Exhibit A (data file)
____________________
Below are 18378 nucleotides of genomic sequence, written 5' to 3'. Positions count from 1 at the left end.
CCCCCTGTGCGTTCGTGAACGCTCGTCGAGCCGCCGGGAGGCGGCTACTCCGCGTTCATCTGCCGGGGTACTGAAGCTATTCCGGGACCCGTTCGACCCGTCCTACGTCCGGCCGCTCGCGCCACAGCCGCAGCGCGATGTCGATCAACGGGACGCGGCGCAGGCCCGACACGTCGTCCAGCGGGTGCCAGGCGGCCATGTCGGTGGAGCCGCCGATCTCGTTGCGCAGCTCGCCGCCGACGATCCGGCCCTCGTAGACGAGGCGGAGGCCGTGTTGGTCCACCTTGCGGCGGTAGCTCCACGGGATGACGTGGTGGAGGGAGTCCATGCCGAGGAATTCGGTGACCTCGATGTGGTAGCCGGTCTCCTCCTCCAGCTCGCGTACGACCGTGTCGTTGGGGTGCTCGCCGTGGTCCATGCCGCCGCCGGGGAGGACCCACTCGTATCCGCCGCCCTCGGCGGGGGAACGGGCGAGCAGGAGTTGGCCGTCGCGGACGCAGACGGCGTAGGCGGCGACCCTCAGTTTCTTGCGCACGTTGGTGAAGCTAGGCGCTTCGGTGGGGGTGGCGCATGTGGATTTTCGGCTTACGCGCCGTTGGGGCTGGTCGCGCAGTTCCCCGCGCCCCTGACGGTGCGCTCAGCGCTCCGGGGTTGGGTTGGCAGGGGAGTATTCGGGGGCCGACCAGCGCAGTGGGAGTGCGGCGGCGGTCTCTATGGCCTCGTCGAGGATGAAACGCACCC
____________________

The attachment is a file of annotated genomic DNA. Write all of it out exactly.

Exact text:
Below are 18378 nucleotides of genomic sequence, written 5' to 3'. Positions count from 1 at the left end.
CCCCCTGTGCGTTCGTGAACGCTCGTCGAGCCGCCGGGAGGCGGCTACTCCGCGTTCATCTGCCGGGGTACTGAAGCTATTCCGGGACCCGTTCGACCCGTCCTACGTCCGGCCGCTCGCGCCACAGCCGCAGCGCGATGTCGATCAACGGGACGCGGCGCAGGCCCGACACGTCGTCCAGCGGGTGCCAGGCGGCCATGTCGGTGGAGCCGCCGATCTCGTTGCGCAGCTCGCCGCCGACGATCCGGCCCTCGTAGACGAGGCGGAGGCCGTGTTGGTCCACCTTGCGGCGGTAGCTCCACGGGATGACGTGGTGGAGGGAGTCCATGCCGAGGAATTCGGTGACCTCGATGTGGTAGCCGGTCTCCTCCTCCAGCTCGCGTACGACCGTGTCGTTGGGGTGCTCGCCGTGGTCCATGCCGCCGCCGGGGAGGACCCACTCGTATCCGCCGCCCTCGGCGGGGGAACGGGCGAGCAGGAGTTGGCCGTCGCGGACGCAGACGGCGTAGGCGGCGACCCTCAGTTTCTTGCGCACGTTGGTGAAGCTAGGCGCTTCGGTGGGGGTGGCGCATGTGGATTTTCGGCTTACGCGCCGTTGGGGCTGGTCGCGCAGTTCCCCGCGCCCCTGACGGTGCGCTCAGCGCTCCGGGGTTGGGTTGGCAGGGGAGTATTCGGGGGCCGACCAGCGCAGTGGGAGTGCGGCGGCGGTCTCTATGGCCTCGTCGAGGATGAAACGCACCC